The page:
IDA Ideas host Rhett Moeller spoke to researchers from the Science and Technology Division of IDA’s Systems and Analyses Center about their use of machine learning to create a prototype system for analyzing Twitter posts that U.S. adversaries made to influence public opinion in the years leading up to the 2016 U.S. Presidential election. Joining him are Shelley Cazares, who leads the ongoing project, and two members of her team, Emily Parrish and Jenny Holzer.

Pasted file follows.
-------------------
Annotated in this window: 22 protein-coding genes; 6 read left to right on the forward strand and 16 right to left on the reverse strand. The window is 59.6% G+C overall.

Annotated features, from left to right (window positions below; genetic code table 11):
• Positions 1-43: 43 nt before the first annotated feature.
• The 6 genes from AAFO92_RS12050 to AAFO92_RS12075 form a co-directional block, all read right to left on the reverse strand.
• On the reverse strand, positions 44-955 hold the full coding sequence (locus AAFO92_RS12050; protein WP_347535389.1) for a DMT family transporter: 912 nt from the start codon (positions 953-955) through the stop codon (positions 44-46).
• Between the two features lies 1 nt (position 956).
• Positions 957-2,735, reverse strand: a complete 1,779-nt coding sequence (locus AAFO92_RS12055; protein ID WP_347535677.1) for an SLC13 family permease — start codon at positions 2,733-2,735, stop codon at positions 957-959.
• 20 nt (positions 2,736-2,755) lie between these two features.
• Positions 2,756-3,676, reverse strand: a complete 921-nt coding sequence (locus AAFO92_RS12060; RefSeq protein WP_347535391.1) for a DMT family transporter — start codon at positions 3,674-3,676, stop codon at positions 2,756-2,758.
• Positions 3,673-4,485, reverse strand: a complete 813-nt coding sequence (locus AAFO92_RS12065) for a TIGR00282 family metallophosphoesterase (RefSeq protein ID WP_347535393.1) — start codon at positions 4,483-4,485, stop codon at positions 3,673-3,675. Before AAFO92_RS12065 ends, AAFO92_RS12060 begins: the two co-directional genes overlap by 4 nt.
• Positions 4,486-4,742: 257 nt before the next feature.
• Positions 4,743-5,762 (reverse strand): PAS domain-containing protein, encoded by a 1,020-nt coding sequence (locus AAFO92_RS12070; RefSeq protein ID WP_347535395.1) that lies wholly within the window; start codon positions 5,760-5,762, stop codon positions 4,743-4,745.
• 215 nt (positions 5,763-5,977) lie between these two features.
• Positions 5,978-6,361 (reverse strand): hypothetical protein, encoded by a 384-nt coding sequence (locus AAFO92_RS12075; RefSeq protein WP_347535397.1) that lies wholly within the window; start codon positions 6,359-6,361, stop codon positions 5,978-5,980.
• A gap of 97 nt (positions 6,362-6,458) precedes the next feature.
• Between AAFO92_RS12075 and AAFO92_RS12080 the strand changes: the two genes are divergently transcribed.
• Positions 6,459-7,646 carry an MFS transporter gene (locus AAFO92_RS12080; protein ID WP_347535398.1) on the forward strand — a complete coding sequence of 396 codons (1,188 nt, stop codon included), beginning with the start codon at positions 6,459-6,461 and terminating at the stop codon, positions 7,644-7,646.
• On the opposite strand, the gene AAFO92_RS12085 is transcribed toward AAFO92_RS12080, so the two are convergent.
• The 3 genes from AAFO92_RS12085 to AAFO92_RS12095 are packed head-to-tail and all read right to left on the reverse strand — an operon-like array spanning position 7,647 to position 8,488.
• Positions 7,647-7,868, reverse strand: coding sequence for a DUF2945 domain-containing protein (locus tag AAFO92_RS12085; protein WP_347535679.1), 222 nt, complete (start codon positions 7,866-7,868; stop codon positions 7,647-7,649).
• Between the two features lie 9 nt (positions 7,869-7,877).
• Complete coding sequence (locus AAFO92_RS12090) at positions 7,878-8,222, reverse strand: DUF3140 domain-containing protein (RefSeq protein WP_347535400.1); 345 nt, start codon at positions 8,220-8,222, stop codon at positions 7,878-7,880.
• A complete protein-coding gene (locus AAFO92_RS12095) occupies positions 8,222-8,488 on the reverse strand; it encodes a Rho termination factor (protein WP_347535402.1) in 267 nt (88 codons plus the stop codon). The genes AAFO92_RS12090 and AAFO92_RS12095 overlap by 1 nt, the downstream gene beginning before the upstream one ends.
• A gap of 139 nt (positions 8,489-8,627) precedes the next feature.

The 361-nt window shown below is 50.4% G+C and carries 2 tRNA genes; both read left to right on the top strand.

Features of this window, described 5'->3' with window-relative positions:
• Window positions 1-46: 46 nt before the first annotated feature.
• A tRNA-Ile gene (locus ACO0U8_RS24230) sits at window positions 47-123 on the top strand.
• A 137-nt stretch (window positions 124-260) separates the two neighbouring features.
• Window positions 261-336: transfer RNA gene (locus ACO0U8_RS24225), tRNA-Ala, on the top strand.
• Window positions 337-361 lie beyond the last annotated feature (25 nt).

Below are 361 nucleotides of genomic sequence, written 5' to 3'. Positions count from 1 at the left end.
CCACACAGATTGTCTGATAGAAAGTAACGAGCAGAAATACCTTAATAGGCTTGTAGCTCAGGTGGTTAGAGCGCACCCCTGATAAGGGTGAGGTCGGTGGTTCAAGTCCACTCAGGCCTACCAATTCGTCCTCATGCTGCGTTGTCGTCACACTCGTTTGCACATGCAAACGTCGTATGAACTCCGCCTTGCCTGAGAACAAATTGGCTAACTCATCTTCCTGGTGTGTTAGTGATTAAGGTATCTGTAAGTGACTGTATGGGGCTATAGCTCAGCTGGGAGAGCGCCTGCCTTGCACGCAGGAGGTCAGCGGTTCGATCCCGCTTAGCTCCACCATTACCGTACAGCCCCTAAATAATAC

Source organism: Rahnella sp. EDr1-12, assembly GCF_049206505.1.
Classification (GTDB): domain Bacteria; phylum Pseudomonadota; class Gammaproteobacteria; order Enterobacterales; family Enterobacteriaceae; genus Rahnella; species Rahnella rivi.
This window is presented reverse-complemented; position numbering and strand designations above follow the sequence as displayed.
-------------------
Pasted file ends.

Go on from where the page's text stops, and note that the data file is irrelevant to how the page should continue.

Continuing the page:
The project began in 2018 with about three million tweets from early 2012 through early 2018 that had been posted by the Russian-backed Internet Research Agency. The team set out to create a prototype system using open-source software tools that could have helped intelligence analysts during that time. Using a machine learning technique called Latent Dirichlet Allocation and open-source software called MALLET, the team found that the topics of the adversary’s tweets evolved over time into several tactical phases. Specifically, their English tweet topics grew tighter over time, more specific, more negative, and more polarizing, with their final pattern solidifying one full year before the 2016 election. With this system, this and other revealing information about U.S. adversaries’ social media operations could be reported to U.S. Government decision makers with as little as one month of lag time.